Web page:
To RuralDoc: That may be the formerly acceptable norm for documentation in your shop. If it is/was, then I recommend you change that by talking to your mid-levels and raising that standard. If they continue to practice in such a way, they should be fired.
Dude. Why are you calling me "doctor"? You're making me feel weird.
 

emedpa

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Thanks for all of the replies.
I've spoken with the medical director. While the details of the arrangement are still not entirely clear to me, it is clear that the arrangement benefits physicians financially in the group. The majority of the billing goes back to the treating PA, a percentage goes to the physician group (not the individual physician signing the chart), and a percentage goes to cover group overhead.
I am a fan of money, and am not going to complain. We sign and take on liability, and get paid to do so. Fair deal, I suppose.
Still, its tough to sign these charts.
Of the 21 I signed today:
1 was 17 yo male sp football game, CC severe neckpain/neck stiffness. No hx other than "Neck pain sp football game". No documented physical exam other than "muscle spasm" (this was the objective finding). Diagnosis was muscle spasm. DC w/ flexeril/ibuprofen.
1 was 5 year old male. CC Mid abdominal pain, physical exam was "RLQ ttp. Non toxic". Yes, this was the extent of the exam. No labs or US. Diagnosis: Constipation. DC home w/ suggestion to increase water and vegetable intake. Naturally, the patient had a single documented HR of 151.
Yup, those patients were called with "Hi I'm Dr. Rural, would you mind coming back into the ER for an exam? Thanks, sorry". Of course this was the end of my shift so someone else will unfortunately have to deal with the pissed off parents.
These were the most egregious charts, most were fine, some were bad but not as bad as above.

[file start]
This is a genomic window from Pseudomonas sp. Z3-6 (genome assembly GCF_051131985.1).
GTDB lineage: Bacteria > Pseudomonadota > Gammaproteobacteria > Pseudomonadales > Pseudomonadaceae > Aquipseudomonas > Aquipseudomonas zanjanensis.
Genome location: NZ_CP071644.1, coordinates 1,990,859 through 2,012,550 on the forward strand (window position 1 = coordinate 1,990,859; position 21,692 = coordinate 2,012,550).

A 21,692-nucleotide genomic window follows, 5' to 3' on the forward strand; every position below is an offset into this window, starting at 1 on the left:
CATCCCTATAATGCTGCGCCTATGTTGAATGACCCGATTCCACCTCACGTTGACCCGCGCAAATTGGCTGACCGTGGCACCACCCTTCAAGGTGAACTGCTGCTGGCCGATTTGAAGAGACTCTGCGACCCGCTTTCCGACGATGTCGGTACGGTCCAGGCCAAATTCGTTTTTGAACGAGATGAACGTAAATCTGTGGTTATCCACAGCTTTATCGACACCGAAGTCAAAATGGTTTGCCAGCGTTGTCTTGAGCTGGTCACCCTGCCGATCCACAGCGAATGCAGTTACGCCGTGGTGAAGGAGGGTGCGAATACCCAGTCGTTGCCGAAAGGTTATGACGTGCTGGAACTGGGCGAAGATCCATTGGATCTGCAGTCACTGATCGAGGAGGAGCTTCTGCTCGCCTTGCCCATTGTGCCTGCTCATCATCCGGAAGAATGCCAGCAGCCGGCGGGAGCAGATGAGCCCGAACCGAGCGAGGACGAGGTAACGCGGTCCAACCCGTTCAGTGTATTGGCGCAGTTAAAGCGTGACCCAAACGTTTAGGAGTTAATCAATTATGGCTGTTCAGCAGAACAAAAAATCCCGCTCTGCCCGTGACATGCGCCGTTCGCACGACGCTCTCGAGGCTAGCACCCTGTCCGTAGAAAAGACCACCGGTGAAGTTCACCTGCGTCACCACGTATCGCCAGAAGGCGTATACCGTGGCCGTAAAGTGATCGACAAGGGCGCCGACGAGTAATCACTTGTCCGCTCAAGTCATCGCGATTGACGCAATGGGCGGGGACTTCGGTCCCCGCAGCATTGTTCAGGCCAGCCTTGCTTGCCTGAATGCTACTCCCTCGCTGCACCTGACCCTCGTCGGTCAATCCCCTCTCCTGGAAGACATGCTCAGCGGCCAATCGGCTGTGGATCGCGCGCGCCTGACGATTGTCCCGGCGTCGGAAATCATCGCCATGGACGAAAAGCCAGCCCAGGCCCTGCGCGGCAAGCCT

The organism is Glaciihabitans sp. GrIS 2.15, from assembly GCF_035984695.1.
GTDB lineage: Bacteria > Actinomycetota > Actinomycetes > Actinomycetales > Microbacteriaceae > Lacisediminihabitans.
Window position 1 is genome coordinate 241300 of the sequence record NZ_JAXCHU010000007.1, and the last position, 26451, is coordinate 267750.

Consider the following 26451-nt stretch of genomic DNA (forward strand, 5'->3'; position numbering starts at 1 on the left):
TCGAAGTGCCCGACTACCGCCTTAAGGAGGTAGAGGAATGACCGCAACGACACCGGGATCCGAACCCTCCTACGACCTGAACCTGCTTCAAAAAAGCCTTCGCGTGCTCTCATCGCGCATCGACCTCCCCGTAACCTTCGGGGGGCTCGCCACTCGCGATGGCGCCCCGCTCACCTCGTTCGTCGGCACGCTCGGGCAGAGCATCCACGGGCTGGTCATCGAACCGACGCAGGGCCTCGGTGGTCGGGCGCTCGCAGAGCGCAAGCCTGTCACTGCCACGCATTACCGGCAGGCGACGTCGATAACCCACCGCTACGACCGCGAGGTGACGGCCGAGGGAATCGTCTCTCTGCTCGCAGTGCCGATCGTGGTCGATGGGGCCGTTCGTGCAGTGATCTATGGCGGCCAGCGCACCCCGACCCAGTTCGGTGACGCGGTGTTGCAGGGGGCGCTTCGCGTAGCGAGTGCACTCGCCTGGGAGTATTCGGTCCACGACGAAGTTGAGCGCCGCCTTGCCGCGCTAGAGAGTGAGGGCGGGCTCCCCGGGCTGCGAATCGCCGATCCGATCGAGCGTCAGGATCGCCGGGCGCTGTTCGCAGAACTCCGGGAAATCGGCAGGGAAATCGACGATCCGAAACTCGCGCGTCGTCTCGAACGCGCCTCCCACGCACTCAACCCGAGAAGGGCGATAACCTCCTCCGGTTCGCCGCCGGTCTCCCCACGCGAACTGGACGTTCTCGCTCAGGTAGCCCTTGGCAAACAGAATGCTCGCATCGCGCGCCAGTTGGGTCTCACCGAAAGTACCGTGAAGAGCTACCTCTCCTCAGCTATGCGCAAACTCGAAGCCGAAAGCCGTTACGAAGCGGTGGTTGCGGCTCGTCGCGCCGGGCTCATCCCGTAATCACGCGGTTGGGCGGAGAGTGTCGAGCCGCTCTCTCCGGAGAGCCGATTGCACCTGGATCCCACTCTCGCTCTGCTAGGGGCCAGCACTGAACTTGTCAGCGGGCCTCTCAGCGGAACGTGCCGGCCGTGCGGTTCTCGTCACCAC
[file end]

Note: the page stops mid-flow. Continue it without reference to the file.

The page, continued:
It's no wonder why the other docs just blindly sign the charts; reading them only increases stress levels!
FWIW many of us (PAs) working in settings where we see higher acuity without direct oversight would be fired in an instant for notes like that. The docs I work with expect my exams and write ups to be every bit as good as theirs and if they aren't I hear about it. As a side note regarding compensation: at my primary job the doc who signs my charts gets 50% of the RVUs of each chart so a doc working with 2 PAs during a shift (our typical arrangement) is making bank. we estimated a few years ago that our PA group buys each doc the equivalent of a high end BMW each year and over 20 years pays for their house.
 
OP
RuralEDDoc

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I don't know that any amount of extra money is worth signing off on a bunch of charts from slipshod care and/or documentation. Is that really what you got into this for?
No, it's not. People suggested I figure out what the financial deal was, so I did, and reported on it. I started this thread because I was (and am) extremely concerned about the entire arrangement.